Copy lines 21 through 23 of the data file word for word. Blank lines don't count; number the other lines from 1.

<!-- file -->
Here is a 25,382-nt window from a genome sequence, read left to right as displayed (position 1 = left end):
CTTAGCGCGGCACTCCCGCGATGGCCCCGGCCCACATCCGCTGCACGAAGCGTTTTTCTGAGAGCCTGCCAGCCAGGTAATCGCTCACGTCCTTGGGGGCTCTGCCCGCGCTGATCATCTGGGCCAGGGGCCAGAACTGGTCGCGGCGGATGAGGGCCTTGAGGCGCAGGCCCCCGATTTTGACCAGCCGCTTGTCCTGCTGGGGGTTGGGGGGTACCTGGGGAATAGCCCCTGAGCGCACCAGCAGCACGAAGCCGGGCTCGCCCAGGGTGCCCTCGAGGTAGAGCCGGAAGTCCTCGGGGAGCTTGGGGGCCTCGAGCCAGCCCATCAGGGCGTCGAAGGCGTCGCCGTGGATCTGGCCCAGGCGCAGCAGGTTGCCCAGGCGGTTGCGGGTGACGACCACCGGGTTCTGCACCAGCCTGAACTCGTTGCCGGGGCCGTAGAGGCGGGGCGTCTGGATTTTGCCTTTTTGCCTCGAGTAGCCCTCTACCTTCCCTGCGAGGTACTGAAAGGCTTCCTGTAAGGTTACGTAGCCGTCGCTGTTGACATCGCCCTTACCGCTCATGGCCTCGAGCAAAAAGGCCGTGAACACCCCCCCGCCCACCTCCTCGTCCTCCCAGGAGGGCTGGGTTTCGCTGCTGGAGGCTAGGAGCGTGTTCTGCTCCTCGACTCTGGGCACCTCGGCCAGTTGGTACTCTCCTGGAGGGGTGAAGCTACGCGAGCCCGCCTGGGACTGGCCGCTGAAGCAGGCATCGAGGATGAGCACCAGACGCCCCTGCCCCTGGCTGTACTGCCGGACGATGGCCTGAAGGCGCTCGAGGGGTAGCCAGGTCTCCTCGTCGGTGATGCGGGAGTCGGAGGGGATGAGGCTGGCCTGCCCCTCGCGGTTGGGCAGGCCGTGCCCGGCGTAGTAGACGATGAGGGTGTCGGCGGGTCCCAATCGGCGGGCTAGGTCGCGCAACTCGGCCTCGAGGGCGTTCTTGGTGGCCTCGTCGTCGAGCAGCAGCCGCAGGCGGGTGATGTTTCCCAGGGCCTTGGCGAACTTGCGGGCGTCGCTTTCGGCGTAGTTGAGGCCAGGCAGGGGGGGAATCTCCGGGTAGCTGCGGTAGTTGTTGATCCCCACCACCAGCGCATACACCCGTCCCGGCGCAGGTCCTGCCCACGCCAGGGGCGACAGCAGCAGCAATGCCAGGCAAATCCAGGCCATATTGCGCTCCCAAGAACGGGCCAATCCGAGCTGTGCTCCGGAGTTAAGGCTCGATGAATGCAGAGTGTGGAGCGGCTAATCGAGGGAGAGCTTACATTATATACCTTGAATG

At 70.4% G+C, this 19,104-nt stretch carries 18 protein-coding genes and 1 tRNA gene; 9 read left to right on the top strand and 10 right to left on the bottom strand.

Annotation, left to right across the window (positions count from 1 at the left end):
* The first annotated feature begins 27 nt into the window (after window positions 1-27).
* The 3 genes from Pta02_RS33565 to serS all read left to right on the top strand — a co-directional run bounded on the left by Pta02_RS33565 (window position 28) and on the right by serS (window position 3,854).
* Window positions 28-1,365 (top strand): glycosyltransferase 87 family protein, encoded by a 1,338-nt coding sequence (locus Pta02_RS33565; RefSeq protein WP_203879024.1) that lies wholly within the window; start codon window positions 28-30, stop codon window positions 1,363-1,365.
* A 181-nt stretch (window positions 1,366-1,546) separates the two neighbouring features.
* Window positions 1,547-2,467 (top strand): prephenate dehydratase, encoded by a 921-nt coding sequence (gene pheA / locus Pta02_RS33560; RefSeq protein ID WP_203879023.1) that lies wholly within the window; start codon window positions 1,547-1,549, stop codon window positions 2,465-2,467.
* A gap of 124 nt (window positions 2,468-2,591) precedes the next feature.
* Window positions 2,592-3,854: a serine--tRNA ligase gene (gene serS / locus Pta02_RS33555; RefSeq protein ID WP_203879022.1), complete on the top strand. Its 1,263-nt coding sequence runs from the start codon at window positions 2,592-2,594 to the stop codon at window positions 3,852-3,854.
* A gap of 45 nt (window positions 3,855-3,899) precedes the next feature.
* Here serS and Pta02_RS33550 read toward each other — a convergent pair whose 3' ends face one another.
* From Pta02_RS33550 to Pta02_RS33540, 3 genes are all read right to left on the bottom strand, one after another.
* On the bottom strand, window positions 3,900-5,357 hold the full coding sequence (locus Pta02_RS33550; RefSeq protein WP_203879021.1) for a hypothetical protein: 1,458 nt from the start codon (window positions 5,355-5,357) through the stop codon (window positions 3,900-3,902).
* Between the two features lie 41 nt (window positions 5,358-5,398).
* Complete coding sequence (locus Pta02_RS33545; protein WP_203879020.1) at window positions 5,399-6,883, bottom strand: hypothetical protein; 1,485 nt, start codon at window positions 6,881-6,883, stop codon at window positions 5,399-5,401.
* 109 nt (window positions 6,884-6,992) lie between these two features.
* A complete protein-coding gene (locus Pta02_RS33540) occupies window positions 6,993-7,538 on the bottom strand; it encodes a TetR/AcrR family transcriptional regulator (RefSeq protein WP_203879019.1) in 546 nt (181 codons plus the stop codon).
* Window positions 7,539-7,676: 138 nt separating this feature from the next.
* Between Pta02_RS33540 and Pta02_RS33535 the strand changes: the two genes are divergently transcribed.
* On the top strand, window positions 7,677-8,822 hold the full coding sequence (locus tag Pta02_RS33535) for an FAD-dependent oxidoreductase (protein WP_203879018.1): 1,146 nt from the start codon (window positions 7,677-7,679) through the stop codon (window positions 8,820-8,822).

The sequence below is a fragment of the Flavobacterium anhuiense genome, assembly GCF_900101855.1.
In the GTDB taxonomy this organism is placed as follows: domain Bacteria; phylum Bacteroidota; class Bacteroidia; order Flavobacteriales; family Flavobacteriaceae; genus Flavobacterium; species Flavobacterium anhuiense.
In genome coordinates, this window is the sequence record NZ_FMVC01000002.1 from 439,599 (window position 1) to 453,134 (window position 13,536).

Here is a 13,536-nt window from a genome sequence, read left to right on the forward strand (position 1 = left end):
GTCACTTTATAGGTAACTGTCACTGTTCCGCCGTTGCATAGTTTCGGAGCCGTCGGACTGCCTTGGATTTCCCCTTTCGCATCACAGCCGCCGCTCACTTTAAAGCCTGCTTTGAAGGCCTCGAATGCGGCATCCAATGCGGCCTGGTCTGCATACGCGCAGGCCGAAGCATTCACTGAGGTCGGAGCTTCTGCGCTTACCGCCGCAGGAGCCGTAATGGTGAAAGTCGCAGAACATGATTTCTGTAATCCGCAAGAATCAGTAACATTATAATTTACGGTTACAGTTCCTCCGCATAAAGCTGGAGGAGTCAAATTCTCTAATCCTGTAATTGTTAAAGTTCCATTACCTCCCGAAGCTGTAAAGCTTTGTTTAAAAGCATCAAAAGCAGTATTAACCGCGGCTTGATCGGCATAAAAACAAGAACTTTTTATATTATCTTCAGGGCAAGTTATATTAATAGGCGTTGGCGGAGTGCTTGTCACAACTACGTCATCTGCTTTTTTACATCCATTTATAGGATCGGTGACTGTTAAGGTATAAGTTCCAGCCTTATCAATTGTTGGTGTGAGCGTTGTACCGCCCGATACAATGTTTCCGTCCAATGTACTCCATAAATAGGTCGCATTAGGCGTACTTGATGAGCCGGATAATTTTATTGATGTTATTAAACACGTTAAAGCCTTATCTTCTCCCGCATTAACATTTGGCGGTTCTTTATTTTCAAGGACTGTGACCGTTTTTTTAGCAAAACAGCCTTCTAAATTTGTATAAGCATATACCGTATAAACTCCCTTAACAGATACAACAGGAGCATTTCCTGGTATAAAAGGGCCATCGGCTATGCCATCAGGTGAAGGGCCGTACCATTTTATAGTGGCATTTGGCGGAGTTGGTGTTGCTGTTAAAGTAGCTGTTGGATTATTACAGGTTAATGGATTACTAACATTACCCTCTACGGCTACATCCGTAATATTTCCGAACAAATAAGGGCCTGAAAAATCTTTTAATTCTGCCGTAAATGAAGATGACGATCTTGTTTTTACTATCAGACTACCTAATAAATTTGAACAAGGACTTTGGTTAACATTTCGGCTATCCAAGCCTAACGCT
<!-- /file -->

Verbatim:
* Between Pta02_RS33540 and Pta02_RS33535 the strand changes: the two genes are divergently transcribed.
* On the top strand, window positions 7,677-8,822 hold the full coding sequence (locus tag Pta02_RS33535) for an FAD-dependent oxidoreductase (protein WP_203879018.1): 1,146 nt from the start codon (window positions 7,677-7,679) through the stop codon (window positions 8,820-8,822).

The sequence below is a fragment of the Flavobacterium anhuiense genome, assembly GCF_900101855.1.